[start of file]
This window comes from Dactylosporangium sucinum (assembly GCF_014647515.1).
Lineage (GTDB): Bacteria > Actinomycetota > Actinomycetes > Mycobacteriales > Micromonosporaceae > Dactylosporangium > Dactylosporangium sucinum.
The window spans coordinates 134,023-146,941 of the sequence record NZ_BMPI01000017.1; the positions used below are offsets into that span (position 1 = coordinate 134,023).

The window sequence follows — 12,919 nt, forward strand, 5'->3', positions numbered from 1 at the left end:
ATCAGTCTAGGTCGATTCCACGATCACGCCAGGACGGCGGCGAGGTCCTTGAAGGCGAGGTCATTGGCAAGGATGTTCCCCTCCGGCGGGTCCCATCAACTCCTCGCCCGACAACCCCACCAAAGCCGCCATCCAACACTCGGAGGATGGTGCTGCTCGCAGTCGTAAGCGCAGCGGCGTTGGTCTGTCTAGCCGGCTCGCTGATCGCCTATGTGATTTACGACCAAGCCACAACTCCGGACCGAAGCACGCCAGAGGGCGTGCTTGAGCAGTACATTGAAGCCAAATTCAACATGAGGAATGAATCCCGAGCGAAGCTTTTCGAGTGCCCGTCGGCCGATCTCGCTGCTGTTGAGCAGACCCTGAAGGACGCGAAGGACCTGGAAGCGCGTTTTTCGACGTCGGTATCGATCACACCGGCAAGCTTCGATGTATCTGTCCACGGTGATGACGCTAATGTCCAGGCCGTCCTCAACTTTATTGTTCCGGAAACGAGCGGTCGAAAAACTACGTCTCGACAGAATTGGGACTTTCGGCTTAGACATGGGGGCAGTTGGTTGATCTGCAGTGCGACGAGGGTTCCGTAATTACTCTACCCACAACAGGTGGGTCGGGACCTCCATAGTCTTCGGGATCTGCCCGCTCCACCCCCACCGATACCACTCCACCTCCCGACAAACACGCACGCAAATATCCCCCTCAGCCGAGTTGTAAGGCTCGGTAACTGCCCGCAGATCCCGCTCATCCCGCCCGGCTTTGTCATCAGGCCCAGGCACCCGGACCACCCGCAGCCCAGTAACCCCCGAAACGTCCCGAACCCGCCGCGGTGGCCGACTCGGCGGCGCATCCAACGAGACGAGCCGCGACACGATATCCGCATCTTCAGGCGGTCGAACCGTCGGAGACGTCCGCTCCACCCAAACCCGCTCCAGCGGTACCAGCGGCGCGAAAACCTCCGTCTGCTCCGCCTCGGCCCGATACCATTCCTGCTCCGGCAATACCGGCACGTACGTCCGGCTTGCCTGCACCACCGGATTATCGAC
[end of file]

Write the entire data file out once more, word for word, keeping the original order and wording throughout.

This window comes from Dactylosporangium sucinum (assembly GCF_014647515.1).
Lineage (GTDB): Bacteria > Actinomycetota > Actinomycetes > Mycobacteriales > Micromonosporaceae > Dactylosporangium > Dactylosporangium sucinum.
The window spans coordinates 134,023-146,941 of the sequence record NZ_BMPI01000017.1; the positions used below are offsets into that span (position 1 = coordinate 134,023).

The window sequence follows — 12,919 nt, forward strand, 5'->3', positions numbered from 1 at the left end:
ATCAGTCTAGGTCGATTCCACGATCACGCCAGGACGGCGGCGAGGTCCTTGAAGGCGAGGTCATTGGCAAGGATGTTCCCCTCCGGCGGGTCCCATCAACTCCTCGCCCGACAACCCCACCAAAGCCGCCATCCAACACTCGGAGGATGGTGCTGCTCGCAGTCGTAAGCGCAGCGGCGTTGGTCTGTCTAGCCGGCTCGCTGATCGCCTATGTGATTTACGACCAAGCCACAACTCCGGACCGAAGCACGCCAGAGGGCGTGCTTGAGCAGTACATTGAAGCCAAATTCAACATGAGGAATGAATCCCGAGCGAAGCTTTTCGAGTGCCCGTCGGCCGATCTCGCTGCTGTTGAGCAGACCCTGAAGGACGCGAAGGACCTGGAAGCGCGTTTTTCGACGTCGGTATCGATCACACCGGCAAGCTTCGATGTATCTGTCCACGGTGATGACGCTAATGTCCAGGCCGTCCTCAACTTTATTGTTCCGGAAACGAGCGGTCGAAAAACTACGTCTCGACAGAATTGGGACTTTCGGCTTAGACATGGGGGCAGTTGGTTGATCTGCAGTGCGACGAGGGTTCCGTAATTACTCTACCCACAACAGGTGGGTCGGGACCTCCATAGTCTTCGGGATCTGCCCGCTCCACCCCCACCGATACCACTCCACCTCCCGACAAACACGCACGCAAATATCCCCCTCAGCCGAGTTGTAAGGCTCGGTAACTGCCCGCAGATCCCGCTCATCCCGCCCGGCTTTGTCATCAGGCCCAGGCACCCGGACCACCCGCAGCCCAGTAACCCCCGAAACGTCCCGAACCCGCCGCGGTGGCCGACTCGGCGGCGCATCCAACGAGACGAGCCGCGACACGATATCCGCATCTTCAGGCGGTCGAACCGTCGGAGACGTCCGCTCCACCCAAACCCGCTCCAGCGGTACCAGCGGCGCGAAAACCTCCGTCTGCTCCGCCTCGGCCCGATACCATTCCTGCTCCGGCAATACCGGCACGTACGTCCGGCTTGCCTGCACCACCGGATTATCGAC